“Johnny Friendly used to take me to ball games when I was a kid.”

“Ball games?” says Malden, contemptuously. “Don’t make me cry.” It profits a man nothing to give his soul for the whole world. But for baseball seats?

They were pretty good seats, too. As a 20-year-old Dartmouth student, Schulberg visited the Soviet Union and was shown its artistic glories. He fell in love with the theatre of Vsevolod Meyerhold, Stanislavski’s wayward disciple. Meyerhold loved the older stylized dramatic forms—commedia dell’arte, pantomime—and refused to confine himself to Socialist Realism. So in 1939 Stalin had him arrested, tortured and his wife murdered. He was shot by firing squad in February 1940.

How about that? Executed over a difference of opinion about a directing style. As “persecution” goes, isn’t that a little more thorough than, say, being denied a writing credit on Hellcats of the Navy, as happened to Bernard Gordon? More to the point, if it’s all about “personal loyalty,” then what about the loyalty owed to Meyerhold by all those young American artistic lefties he befriended and inspired? Or is the “personal loyalty” owed not to persons but to the noble cause, in service of which any individual is dispensable? Even today, we continue to draw a distinction between Nazism and Communism—between the bad evil and the good evil, the evil that’s philosophically sound, admirably progressive and just ran into one or two problems on the ground, like a great movie idea that went off course in development.

In 1937, Schulberg wrote a short story about an ambitious kid on the make in Hollywood, and then decided to expand it into a novel. Demonstrating the same hands-on approach as Comrade Stalin with Meyerhold, the Communist Party told him to ease up on the Jewishness of the central character, and portray the striking screenwriters more appealingly. Happily, the American Commies lacked the enforcement regime of Uncle Joe. So Schulberg refused, and published What Makes Sammy Run? as written. In essence, he broke with the Reds for artistic reasons.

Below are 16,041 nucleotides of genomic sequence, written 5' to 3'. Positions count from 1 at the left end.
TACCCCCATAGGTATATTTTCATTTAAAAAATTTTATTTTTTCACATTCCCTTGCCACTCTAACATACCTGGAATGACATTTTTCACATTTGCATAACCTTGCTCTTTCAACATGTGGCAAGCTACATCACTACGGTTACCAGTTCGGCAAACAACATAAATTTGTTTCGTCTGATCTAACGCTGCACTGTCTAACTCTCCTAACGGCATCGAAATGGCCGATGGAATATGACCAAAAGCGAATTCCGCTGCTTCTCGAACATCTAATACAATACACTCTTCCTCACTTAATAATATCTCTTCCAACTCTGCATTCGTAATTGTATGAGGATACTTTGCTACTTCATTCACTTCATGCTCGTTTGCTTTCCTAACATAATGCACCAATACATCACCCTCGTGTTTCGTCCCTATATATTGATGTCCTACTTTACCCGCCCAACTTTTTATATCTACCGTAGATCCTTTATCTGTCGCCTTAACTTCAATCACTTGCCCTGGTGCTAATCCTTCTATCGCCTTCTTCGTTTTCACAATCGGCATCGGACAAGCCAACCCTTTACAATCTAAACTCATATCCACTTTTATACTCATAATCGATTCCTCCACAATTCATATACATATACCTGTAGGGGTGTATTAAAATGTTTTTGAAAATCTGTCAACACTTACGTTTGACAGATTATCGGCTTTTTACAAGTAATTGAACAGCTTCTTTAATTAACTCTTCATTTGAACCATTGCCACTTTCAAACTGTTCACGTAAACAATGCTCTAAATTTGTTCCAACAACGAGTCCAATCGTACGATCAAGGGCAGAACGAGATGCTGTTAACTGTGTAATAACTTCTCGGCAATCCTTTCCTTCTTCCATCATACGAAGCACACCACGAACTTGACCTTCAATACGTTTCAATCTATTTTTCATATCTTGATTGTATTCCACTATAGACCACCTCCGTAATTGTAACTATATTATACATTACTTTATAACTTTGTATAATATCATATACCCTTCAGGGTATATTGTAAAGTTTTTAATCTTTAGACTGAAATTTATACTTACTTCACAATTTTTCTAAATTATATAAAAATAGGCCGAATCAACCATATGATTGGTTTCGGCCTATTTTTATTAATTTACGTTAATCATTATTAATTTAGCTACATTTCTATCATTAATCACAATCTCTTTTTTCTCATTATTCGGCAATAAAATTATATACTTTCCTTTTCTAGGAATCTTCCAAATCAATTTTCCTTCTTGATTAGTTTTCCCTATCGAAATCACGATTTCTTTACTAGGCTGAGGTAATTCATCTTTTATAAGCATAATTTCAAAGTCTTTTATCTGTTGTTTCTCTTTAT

But he learned a broader lesson in the way they operate. The great speech in On The Waterfront comes in the back of a cab, as Terry Malloy (Brando) lays out the reasons for his failures, as a boxer and as a man.

“That skunk we got you for a manager,” says his mobster brother Charley (Rod Steiger). “He brought you along too fast.”

“It wasn’t him, Charley, it was you,” Terry replies. “You remember that night in the Garden, you came down to my dressing room and said, ‘Kid, this ain’t your night. We’re going for the price on Wilson.’ You remember that? ‘This ain’t your night!’ My night! I coulda taken Wilson apart! So what happens? He gets the title shot outdoors in the ballpark—and what do I get? A one-way ticket to Palookaville . . . I coulda had class. I coulda been a contender. I coulda been somebody, instead of a bum, which is what I am . . .”

It’s beautifully muscular prose that achieves a kind of blue-collar poetry. It’s Brando’s signature scene, and Schulberg’s surest claim to a place in the pantheon. It’s too good not to admire, and yet, even in their acknowledgement of its power, the cineastes can’t quite go all the way with Terry Malloy and acknowledge why it’s great—as if somehow the Schulberg who wrote one of the best screenplays of its era and the Schulberg who “rat-finked” on the Hollywood Reds are two hermetically sealed entities rather than entirely consistent, the one being the logical consequence of the other.

A few days after Schulberg died, a man called Kenneth Gladney went to congressman Russ Carnahan’s “town hall meeting” in St. Louis to protest plans for health-care “reform.” He was set upon by Democratic enforcers from the Service Employees International Union and so badly beaten that, at the time of writing, he’s in a wheelchair. He happens to be black, and the SEIU goons taunted him with racial epithets. But it doesn’t matter. He committed the same sin as Terry Malloy or Budd Schulberg. He broke with “his” gang, and must pay the price.

Budd Schulberg was a lifelong liberal, but, unlike most of his comrades, he understood the artist’s obligation to live in truth—and he found a terrific way to tell the story. If it’s any consolation to his detractors, the studio bosses who enforced the blacklist didn’t get it either. Kazan and Schulberg took On The Waterfront to Darryl Zanuck, head honcho at 20th Century Fox. Zanuck turned them down. “Who,” he said, “gives a shit about longshoremen?”